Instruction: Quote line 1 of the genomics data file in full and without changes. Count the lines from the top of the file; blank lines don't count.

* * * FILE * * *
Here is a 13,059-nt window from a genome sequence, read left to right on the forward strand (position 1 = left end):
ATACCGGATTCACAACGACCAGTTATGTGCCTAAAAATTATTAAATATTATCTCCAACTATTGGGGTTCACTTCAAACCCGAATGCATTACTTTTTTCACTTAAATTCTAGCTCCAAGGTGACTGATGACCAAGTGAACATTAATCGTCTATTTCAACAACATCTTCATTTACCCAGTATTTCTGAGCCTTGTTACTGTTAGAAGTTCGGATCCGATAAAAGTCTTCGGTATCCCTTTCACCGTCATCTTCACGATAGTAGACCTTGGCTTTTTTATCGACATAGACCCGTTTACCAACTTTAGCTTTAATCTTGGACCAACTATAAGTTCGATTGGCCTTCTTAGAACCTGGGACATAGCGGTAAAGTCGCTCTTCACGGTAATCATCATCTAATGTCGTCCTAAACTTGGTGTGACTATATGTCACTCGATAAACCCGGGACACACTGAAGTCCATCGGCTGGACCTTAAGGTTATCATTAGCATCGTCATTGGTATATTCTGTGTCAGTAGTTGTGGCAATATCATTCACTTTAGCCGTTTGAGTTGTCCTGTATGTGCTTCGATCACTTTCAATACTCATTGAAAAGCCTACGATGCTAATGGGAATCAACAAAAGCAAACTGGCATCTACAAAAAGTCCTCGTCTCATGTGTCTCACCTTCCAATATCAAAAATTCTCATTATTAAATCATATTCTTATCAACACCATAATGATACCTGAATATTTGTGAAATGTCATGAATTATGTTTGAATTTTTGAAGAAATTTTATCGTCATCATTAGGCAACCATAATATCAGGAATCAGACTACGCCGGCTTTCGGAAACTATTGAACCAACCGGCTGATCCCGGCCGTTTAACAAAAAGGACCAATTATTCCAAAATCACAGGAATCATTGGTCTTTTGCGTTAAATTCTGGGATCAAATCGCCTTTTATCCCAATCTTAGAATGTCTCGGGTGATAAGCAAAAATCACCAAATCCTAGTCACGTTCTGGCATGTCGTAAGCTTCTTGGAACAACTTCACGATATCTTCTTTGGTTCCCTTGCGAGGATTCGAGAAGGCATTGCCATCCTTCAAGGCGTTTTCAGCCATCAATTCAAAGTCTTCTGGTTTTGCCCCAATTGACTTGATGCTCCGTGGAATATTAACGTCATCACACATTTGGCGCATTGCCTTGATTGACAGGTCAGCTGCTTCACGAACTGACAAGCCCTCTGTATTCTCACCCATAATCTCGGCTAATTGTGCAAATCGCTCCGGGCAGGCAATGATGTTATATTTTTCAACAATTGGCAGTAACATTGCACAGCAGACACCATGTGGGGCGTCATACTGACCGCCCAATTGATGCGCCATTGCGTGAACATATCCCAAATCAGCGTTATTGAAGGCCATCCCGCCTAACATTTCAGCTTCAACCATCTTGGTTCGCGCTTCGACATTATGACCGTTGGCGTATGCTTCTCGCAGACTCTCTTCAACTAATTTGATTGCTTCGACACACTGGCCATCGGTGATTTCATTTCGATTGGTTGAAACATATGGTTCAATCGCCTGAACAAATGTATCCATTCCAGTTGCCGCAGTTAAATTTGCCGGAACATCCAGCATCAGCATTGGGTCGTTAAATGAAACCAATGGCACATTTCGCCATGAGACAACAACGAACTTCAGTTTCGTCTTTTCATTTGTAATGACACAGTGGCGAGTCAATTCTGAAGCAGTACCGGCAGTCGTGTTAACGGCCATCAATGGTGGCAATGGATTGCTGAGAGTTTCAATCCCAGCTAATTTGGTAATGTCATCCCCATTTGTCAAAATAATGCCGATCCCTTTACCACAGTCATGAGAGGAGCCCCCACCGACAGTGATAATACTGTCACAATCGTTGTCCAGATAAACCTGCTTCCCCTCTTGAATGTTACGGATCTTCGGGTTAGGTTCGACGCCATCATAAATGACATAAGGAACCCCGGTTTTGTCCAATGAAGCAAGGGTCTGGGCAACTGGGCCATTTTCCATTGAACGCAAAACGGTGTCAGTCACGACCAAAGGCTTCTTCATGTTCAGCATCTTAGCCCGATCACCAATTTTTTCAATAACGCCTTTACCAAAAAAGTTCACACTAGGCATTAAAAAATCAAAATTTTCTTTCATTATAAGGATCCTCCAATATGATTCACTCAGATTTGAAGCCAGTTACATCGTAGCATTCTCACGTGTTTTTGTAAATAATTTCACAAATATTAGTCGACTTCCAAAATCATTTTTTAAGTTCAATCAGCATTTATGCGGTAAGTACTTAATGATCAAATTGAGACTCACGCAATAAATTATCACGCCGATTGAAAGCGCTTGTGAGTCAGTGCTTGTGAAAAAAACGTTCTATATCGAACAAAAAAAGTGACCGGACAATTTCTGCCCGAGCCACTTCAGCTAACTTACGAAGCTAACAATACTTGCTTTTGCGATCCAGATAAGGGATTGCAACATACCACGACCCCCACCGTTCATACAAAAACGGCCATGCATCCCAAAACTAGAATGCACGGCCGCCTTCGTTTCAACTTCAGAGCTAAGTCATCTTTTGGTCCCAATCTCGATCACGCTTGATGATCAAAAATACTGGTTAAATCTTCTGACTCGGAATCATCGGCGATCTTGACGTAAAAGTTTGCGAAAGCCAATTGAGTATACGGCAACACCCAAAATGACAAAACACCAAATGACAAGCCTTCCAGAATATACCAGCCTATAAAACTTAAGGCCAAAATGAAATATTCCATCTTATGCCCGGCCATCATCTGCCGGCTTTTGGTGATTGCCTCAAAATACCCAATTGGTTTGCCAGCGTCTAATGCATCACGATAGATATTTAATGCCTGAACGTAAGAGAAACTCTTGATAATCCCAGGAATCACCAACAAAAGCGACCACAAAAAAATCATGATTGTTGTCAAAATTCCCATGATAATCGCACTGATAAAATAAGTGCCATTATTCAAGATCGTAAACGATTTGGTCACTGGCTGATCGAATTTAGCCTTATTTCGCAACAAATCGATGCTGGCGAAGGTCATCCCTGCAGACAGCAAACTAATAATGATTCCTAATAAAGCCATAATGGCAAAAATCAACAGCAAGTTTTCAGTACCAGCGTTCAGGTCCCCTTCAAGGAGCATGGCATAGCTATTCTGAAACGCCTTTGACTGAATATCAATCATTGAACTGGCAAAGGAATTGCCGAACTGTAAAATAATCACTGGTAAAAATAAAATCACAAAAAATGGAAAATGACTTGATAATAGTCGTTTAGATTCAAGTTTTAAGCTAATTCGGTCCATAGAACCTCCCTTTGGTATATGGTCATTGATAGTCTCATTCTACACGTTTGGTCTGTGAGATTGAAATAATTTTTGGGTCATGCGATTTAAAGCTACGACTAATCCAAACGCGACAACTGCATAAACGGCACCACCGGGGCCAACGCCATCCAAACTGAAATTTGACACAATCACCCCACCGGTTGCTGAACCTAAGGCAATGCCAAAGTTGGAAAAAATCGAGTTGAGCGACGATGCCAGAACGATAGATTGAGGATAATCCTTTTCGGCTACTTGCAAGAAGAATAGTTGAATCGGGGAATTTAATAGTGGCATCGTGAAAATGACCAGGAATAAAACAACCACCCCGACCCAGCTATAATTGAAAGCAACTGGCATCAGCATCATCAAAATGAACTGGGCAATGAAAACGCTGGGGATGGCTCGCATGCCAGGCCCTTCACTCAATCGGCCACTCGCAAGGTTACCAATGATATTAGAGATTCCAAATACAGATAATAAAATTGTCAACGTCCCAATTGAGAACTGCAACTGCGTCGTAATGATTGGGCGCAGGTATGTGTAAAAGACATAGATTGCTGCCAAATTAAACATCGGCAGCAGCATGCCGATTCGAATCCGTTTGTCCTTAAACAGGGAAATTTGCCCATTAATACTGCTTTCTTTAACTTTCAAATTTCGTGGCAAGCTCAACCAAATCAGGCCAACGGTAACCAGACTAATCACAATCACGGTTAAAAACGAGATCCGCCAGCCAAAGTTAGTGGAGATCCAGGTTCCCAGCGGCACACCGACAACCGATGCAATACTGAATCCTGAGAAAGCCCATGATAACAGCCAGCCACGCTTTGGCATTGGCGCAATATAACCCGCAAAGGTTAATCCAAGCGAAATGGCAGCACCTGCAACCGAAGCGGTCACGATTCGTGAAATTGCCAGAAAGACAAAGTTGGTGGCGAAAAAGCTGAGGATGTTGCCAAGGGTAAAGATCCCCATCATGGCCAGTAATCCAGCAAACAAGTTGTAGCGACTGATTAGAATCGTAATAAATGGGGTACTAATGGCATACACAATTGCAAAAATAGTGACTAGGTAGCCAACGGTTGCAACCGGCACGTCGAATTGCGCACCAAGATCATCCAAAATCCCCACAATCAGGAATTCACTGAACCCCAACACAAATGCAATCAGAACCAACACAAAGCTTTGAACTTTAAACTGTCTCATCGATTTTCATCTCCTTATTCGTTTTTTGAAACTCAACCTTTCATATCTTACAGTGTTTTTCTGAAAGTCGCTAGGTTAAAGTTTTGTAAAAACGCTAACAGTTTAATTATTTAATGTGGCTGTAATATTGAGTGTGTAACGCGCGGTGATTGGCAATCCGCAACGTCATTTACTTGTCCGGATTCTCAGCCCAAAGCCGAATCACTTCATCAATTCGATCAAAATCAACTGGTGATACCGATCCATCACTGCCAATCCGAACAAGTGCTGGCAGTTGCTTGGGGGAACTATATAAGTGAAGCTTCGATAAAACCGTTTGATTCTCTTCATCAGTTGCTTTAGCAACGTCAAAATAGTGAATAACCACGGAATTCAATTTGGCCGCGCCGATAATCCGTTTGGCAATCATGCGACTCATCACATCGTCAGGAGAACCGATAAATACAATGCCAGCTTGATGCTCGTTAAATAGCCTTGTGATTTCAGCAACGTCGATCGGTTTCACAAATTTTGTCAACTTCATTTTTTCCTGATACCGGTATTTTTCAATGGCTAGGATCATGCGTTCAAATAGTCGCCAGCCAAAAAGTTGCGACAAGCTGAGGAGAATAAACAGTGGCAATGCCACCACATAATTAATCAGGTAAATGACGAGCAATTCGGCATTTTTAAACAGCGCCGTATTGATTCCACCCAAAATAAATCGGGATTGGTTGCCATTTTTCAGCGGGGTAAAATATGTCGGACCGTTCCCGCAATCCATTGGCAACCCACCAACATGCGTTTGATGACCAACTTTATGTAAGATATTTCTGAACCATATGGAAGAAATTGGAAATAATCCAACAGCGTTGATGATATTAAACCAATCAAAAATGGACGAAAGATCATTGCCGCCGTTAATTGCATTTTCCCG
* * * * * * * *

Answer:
Here is a 13,059-nt window from a genome sequence, read left to right on the forward strand (position 1 = left end):